• bronchopulmonary dysplasia
  • myofibroblast
  • neonate

with improvements in neonatal care, the survival rates of very premature infants have increased. However, improvements in survival rates have been accompanied by a corresponding increase in the incidence of bronchopulmonary dysplasia (BPD), a fibrotic lung disease that requires supplemental oxygen for months or years (14). In BPD, alveolar septa are thickened with collagen and α-smooth muscle actin-, transforming growth factor (TGF)-β-positive myofibroblasts (6, 15, 16, 25). Adenoviral transfer of the TGF-β gene to newborn rat lungs induces changes consistent with BPD, including excess matrix deposition and large undeveloped prealveolar saccules (10). Overexpression of TGF-β in neonatal mouse lungs induces proliferation of α-actin-positive cells within the alveolar septal walls and hypoalveolarization (26). The accumulation of α-actin-positive cells and excess matrix deposition in the alveolar walls impairs gas exchange. Together, these data imply a critical role for the interstitial myofibroblasts in the development of BPD.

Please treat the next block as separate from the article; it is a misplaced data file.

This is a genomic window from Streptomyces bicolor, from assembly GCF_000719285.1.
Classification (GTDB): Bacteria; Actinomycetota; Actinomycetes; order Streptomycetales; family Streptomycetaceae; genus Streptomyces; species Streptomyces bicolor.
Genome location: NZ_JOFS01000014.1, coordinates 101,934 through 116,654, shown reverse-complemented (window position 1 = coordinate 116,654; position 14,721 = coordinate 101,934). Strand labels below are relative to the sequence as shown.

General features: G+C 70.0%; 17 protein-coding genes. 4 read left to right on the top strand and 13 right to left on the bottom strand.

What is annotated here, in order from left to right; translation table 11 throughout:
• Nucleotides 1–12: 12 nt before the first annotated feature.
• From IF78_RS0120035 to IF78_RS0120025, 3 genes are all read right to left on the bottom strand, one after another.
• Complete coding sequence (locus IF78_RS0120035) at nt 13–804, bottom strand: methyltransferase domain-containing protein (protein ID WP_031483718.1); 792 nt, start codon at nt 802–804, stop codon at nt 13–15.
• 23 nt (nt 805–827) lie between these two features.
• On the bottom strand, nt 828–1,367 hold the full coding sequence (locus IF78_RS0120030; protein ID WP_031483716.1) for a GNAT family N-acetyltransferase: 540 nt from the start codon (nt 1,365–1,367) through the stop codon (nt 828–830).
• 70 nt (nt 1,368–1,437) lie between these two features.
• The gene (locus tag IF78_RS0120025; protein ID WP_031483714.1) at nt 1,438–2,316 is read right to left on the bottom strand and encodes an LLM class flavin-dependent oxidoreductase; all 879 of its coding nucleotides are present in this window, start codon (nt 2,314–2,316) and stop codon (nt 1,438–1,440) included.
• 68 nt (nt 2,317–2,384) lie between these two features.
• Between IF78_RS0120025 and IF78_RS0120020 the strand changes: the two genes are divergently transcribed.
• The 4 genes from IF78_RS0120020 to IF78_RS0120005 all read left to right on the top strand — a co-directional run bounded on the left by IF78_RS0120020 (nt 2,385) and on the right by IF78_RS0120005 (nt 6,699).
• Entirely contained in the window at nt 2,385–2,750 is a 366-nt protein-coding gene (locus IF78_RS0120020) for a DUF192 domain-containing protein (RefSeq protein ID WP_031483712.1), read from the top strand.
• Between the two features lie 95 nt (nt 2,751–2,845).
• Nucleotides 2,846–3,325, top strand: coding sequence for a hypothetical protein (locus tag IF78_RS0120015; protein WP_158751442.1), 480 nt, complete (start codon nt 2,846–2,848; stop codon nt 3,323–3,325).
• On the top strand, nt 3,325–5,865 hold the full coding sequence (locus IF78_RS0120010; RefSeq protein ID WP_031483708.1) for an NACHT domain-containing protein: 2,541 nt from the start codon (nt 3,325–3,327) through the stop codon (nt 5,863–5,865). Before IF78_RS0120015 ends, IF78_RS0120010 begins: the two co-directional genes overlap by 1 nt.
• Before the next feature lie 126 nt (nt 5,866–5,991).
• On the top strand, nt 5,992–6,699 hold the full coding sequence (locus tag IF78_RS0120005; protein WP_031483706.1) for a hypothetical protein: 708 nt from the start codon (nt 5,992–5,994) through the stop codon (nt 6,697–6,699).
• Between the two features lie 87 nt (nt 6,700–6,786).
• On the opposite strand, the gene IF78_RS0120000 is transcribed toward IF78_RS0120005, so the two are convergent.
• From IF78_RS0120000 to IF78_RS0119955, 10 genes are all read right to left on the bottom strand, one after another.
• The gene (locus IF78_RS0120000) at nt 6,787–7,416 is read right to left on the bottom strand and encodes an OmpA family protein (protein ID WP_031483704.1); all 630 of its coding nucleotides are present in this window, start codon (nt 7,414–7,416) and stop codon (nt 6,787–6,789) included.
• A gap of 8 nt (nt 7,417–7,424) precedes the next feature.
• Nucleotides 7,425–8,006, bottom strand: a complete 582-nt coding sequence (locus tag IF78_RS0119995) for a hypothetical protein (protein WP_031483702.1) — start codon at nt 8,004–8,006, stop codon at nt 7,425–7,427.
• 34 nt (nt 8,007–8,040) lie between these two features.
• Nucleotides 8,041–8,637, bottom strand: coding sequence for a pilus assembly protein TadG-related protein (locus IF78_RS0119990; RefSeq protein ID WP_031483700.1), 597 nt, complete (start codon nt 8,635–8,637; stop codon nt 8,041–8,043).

β-Catenin is a transcription factor that regulates the expression of many genes expressed by myofibroblasts (20). In the nucleus, β-catenin converts the T-cell factor/lymphoid enhancer factor repressor complex into a transcriptional activator, leading to the transcription of a number of target genes, including α-actin, collagen type I, Cyr61/CCN1, endothelin-1, fibronectin, laminin-γ2, matrix metalloproteinases, VEGF, and versican. Glycogen synthase kinase (GSK)-3β is a constitutively active kinase, which normally phosphorylates β-catenin in the cytoplasm (7). Phosphorylation of β-catenin targets it for degradation, thereby preventing gene expression. Phosphorylation of GSK-3β inactivates it, allowing β-catenin to accumulate in the cytoplasm, translocate to the nucleus, and activate gene expression.